Rams Pocket Radio – Trajectories (Review)
Review by Jack Foley
AS Rams Pocket Radio (aka Peter McCauley) puts the finishing touches to his debut album with producer David Kosten (Bat For Lashes, Guillemots), he has decided to serve up a reminder of his talent by releasing his first three EPs as a box set.
Trajectories is therefore a useful barometer of his journey so far, comprising Dieter Rams Has Got The Pocket Radios, Dogs Run in Packs and 1+2.
McCauley himself is a drummer, pianist and diverse songwriter from Lisburn, who has previously enjoyed stints in the National Youth Orchestra of Northern Ireland (as one of the leading percussionists) and in post-hardcore bands.
For his solo material, however, he mixes elements of pounding, piano-based pop with heavier rock and some intelligent lyricism. He leans towards the epic, with comparisons thus far including Frightened Rabbit and even Keane.
Of the tracks worth recommending among the box set, 1+2 is an obvious highlight, combining an insistent piano hook with some layered vocals, a strong chorus and a nagging guitar riff. Lyrically, it charts the dangers of “making yourself vulnerable to help someone, and the things that can happen as a result” and is suitably thought-provoking.
Body And The Sea, meanwhile, is a beautiful piano pop moment that positively shimmers.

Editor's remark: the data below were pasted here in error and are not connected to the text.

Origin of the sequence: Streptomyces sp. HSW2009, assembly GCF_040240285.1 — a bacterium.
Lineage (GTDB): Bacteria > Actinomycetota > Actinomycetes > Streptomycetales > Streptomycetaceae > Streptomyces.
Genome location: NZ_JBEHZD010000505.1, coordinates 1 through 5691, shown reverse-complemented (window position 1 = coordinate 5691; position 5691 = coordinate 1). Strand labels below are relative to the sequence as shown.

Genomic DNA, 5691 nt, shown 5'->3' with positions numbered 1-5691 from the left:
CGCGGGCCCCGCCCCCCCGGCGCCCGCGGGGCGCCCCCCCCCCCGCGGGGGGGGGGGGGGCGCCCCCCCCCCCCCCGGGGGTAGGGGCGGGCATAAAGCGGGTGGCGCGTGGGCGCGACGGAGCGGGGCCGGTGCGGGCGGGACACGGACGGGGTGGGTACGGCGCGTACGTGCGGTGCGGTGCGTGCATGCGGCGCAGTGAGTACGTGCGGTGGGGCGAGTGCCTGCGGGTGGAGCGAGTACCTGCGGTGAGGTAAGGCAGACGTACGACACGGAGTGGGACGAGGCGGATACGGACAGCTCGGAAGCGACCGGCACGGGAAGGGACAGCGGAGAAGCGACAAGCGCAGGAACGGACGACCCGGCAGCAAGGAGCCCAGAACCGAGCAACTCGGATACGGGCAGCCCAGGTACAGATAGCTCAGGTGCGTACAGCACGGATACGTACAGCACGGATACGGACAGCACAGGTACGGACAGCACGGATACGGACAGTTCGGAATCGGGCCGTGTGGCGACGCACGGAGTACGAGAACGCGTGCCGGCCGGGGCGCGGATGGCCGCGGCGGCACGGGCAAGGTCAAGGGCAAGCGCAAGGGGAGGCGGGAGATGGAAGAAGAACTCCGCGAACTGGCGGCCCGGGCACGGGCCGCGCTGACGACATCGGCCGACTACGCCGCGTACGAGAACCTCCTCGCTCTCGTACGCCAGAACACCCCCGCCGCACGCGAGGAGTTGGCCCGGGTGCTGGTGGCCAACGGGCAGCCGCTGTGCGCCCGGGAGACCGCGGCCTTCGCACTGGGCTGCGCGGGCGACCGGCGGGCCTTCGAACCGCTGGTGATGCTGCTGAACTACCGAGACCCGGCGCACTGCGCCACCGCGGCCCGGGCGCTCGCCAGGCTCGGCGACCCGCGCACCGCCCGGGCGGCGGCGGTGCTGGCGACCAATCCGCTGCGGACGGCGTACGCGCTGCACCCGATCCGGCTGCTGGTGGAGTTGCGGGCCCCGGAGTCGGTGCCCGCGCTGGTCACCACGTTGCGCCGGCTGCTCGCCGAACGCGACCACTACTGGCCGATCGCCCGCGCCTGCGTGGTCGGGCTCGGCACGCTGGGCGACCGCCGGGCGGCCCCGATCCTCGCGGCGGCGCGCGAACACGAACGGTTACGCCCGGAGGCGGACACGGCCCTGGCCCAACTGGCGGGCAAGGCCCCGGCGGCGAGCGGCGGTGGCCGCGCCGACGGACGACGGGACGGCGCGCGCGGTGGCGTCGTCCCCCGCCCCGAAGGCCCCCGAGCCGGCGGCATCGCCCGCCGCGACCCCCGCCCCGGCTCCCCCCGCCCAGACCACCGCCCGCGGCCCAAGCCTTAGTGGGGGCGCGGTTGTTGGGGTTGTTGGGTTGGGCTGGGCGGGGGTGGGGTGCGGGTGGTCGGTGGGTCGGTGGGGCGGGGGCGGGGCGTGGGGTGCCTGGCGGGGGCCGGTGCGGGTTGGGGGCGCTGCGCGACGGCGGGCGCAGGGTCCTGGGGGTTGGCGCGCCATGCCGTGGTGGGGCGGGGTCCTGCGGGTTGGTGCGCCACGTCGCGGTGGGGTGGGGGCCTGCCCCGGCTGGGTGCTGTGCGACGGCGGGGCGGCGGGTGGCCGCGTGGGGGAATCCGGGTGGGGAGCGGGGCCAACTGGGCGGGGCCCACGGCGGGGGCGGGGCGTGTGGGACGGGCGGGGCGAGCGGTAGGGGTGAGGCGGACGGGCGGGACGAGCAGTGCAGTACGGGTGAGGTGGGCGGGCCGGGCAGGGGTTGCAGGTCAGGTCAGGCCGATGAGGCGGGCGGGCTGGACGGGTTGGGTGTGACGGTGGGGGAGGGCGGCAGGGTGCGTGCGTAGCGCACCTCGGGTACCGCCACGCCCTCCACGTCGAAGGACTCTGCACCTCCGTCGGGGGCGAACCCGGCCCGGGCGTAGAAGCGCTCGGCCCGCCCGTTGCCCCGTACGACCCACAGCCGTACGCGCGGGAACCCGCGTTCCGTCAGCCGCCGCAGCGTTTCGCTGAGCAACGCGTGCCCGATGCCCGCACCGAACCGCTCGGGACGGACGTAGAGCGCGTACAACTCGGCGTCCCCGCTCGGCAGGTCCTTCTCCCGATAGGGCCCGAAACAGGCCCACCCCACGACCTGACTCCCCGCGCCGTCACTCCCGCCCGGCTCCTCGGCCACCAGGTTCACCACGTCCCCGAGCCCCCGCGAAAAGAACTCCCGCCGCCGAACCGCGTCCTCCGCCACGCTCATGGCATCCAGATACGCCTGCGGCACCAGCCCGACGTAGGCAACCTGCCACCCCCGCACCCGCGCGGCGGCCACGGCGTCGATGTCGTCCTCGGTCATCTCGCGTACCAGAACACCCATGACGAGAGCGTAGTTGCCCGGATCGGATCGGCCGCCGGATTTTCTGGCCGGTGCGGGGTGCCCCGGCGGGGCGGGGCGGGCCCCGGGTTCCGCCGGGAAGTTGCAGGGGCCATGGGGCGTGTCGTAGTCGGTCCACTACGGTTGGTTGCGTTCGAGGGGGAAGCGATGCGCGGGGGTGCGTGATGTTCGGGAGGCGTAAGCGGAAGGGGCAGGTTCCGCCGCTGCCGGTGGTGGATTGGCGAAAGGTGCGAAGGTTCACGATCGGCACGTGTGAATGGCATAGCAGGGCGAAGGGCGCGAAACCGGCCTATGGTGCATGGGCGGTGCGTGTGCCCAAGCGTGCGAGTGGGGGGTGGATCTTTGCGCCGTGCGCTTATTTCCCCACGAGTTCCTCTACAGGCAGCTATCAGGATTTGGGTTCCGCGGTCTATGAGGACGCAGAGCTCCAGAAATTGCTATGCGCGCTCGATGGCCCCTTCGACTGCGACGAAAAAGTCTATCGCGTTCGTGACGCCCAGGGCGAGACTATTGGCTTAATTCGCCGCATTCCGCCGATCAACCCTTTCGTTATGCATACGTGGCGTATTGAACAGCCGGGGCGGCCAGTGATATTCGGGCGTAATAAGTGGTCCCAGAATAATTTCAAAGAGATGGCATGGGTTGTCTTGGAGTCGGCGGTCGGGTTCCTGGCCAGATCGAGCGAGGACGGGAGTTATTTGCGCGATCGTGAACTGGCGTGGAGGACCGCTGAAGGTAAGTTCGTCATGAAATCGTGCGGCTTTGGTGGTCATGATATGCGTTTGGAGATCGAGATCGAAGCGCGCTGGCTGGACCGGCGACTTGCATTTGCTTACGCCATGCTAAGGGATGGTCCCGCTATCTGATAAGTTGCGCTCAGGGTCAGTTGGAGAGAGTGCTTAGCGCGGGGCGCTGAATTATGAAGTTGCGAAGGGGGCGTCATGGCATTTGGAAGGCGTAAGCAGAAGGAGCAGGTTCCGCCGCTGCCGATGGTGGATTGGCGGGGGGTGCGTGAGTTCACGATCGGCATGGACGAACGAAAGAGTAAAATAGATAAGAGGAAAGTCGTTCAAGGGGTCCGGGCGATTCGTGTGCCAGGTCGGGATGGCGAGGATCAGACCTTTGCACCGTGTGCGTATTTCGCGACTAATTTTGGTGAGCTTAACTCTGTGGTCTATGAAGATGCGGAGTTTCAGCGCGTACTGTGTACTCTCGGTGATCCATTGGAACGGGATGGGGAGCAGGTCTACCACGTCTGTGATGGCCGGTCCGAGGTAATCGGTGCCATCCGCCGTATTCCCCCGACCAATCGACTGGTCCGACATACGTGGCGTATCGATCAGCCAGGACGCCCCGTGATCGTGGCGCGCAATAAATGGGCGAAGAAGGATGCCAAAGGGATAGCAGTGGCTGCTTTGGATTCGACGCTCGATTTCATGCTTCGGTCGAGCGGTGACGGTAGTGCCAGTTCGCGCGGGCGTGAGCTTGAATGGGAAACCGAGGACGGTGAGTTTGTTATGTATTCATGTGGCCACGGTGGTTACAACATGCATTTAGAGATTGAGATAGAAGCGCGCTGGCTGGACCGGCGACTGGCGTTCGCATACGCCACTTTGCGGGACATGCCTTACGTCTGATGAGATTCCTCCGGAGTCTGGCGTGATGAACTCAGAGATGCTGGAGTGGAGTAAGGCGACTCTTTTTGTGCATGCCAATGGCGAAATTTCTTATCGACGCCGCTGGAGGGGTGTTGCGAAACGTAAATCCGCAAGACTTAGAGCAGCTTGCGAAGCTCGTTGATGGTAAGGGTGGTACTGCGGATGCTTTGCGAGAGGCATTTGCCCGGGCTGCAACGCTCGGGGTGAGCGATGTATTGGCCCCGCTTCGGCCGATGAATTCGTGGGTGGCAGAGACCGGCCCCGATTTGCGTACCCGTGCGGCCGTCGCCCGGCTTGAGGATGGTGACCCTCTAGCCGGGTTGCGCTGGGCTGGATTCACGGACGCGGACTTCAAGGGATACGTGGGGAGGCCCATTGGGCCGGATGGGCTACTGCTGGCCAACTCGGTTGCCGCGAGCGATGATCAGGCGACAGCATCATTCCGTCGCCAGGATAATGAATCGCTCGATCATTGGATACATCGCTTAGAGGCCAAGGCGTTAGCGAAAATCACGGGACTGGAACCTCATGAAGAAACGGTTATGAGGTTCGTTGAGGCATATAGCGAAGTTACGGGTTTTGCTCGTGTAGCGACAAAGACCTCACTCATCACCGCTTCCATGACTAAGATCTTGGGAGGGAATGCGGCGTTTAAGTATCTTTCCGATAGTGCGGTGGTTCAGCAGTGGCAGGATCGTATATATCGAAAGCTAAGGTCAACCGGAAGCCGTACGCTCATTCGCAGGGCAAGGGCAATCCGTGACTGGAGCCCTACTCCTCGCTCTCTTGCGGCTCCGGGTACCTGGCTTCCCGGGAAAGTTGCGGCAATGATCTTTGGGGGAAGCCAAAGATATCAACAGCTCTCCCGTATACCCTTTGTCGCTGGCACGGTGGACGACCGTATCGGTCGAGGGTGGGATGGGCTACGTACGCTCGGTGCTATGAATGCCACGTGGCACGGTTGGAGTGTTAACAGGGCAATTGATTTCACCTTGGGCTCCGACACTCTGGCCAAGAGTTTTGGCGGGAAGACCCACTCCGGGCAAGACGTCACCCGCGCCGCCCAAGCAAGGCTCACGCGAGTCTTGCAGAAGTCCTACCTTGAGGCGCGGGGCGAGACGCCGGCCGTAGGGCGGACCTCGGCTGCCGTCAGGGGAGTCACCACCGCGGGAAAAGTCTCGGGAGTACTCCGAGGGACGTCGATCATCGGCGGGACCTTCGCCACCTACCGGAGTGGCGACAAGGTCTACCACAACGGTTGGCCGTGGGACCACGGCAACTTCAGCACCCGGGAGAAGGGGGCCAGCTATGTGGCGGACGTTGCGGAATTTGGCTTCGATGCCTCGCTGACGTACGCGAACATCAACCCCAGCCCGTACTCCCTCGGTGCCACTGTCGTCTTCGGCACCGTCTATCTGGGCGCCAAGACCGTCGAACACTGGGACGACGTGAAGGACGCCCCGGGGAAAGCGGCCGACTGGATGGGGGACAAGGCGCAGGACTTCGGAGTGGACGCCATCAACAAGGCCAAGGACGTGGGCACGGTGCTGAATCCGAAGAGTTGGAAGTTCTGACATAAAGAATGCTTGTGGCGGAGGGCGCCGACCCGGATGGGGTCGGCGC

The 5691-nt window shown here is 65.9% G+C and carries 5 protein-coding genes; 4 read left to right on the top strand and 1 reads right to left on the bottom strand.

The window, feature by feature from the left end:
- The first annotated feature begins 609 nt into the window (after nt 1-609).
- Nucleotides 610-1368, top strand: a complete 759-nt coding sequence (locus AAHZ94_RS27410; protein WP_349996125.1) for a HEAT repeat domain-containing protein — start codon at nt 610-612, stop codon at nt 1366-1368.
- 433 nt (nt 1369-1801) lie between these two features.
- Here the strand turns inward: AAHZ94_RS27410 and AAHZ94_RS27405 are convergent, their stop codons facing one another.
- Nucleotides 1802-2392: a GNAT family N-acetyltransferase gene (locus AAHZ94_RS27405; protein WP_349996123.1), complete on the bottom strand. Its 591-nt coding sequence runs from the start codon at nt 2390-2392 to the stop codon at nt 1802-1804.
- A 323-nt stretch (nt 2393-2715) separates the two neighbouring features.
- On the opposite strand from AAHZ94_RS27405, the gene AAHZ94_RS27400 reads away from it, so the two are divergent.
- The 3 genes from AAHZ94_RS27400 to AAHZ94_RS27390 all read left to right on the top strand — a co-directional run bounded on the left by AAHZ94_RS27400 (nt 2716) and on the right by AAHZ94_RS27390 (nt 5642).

The less accessible side to Rams’ is, perhaps evident the 1+2 EP too, with Swallow erring towards the more experimental with its glitchy electronics, or the overly brooding with Love Is A Bitter Thing. Just occasionally, he comes over a little too worthy.
But elsewhere, Dogs Run In Packs once more demonstrates his ability to marry a strong melody with some striking piano chords. The chorus, in particular, is a belter and almost cinematic in scope.
While the early sparsity of You And Me, Babe showcases how McCauley can do and say a lot with very little at his disposal. It’s another song that would do well on a soundtrack, yet is heartfelt in sentiment (“I don’t want to say goodbye”).
Of the tracks on the Dieter Rams Has Got The Pocket Radios EP, the title track successfully combines swirling piano chords with powerful guitars as well as moments of intimacy with the piano-led Friendship Fails You and the stripped back, yet folk-enhanced Souvenir.
But the standout track here is Coal, My Lips Are Sealed.
On the evidence of what we’ve heard so far, the debut album promises to be an interesting listen.
Download picks: 1+2, Body And The Sea, Dogs Run In Packs, Coal, My Lips Are Sealed
Watch the video for Dogs Run In Packs: